If a liberal is characterized as someone who introduces and gets three bills signed into law his freshman year of Congress, while introducing six additional bills and 59 legislative measures, who wins the Healthy Seniors Award for his work to ensure Medicare coverage for seniors to be treated at home during the COVID-19 crisis and ensuring they continue to have access to medication for chronic diseases, who wrote a bipartisan bill to provide $25,000 to small businesses to update their personal protective equipment (PPE) during the coronavirus pandemic, to bring $554 million back to Orange County to help fight the pandemic and return $2 million directly to his constituents in the 48th Congressional district, and over $40 million to Orange County businesses, then gift us us with such a liberal any day.
Despite the upcoming election, Rouda is ready to introduce his latest bill, the California Coastal Communities Act, to fund research and resiliency measures to protect people on the coast which will address flooding as one of its components.
To his greatest credit, Rouda stopped his campaign when the pandemic hit and asked businesses around Orange County to donate PPE to Orange Coast Medical Center.
Currently he is working on a bill to reduce airplane emissions and improve water quality. If being the most active congressman in his freshman class makes him a liberal, I would have to say that " liberal” takes on a very positive connotation.
I will not talk about the contributions or lack thereof of Rouda’s predecessors, nor argue about semantics regarding conservative, moderate, liberal, democratic-socialist and fascist (words often thrown around indiscriminately), but since the word “liberal” has been brought up, I will give you these words from President John F. Kennedy:
“If by a ‘liberal’ they mean someone who looks ahead and not behind, someone who welcomes new ideas without rigid reactions, someone who cares about the welfare of the people — their health, their housing, their schools, their jobs, their civil rights and their civil liberties — someone who believes we can break through the stalemate and suspicions that grip us in our policies abroad, if that is what they mean by a ‘liberal,” then I’m proud to say I’m a ‘liberal.’”
We don’t need desalinated water
Gov. Gavin Newsom released his Water Resilience Portfolio during the same week that the Santa Ana Regional Water Quality Control Board was conducting hearings on a permit request by Poseidon, a Canadian hedge fund corporation to build a billion-and-a-half-dollar desalination plant in Huntington Beach.
Desalination was not listed as a priority but as an option as part of the blueprint for California water policy, offering a stay-the-course agenda for projects and policies intended to help cope with a warming climate and more violent weather patterns that already effect the state’s irrigation, environmental and drinking water supplies.
This should be reason enough for the water-quality board to deny the permit so that the ratepayers should not be saddled with expensive and unneeded desalinated water.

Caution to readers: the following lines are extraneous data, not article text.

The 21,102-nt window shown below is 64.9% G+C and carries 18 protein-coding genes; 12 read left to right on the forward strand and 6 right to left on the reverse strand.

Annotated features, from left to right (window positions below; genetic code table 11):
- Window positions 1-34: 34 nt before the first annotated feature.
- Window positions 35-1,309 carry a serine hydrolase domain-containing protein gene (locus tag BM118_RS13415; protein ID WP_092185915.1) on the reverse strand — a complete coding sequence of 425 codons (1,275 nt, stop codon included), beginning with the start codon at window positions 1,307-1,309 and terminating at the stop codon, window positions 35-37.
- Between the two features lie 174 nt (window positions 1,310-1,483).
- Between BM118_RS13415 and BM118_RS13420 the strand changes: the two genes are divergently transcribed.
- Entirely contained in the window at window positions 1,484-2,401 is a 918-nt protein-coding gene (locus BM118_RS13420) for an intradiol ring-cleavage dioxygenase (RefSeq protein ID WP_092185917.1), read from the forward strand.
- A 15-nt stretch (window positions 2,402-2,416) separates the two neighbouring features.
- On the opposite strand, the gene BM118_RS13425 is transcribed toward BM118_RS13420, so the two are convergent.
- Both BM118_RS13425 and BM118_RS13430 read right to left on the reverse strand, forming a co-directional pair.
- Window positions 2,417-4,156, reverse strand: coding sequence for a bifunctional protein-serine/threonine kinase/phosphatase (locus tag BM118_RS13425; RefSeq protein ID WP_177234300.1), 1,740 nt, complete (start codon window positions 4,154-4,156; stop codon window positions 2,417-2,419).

A Democrat’s support for Moorlach
Although I am a dedicated Democrat, I must take issue with letter-writer Tim Geddes’ concern about Republican state Sen. John Moorlach.
Yes, Moorlach is a fiscal conservative, but his concern is for all Californians, and he tries to work with his fellow senators in both parties.
In all of my 92 years, I have voted for only two Republicans, former County Supervisor and State Sen. Marion Bergeson and John Moorlach. Both have crossed party lines and have done their hard-working best for all of us.
Martin A. Brower
Corona del Mar
A new New Deal for live theater?
As the theater writer for a community newspaper in Long Beach, I find it spiritually and artistically deadening that theater is no longer live (The state of O.C. theater will only get rockier as the pandemic continues, but many forge on, TimesOC, Aug. 2).
The skill, the commitment, the vitality so evident in a living, breathing theatrical production is a compilation of so many arts and crafts that to behold a live performance is an inspiration, if not an epiphany.
With the challenges facing the multitude of theater artists in this age of pandemic, perhaps it’s time to transform live performance into a call for political action.
In the years 1935-39 there was the Federal Theatre Project (FTP), which was one of five Federal Project Number One projects sponsored by the Works Progress administration (WPA); it was developed as a relief measure to give employment to artist, writers, directors and other theater workers.
What’s more, luminaries such as Arthur Miller, Orson Wells, John Houseman, Elia Kazan and Burt Lancaster were products of the Federal Theater Project, which as a part of President Franklin Roosevelt’s New Deal was implemented as an economic stimulus program but also resulted in a cadre of artists and artistic endeavors that changed American culture immeasurably.
Though it may be some time before we are safe from the coronavirus, it’s not unreasonable, nor is it unprecedented, to seek the support of our U.S. government in sustaining live theater and the artists and craftspeople who are devoted to this ancient art form.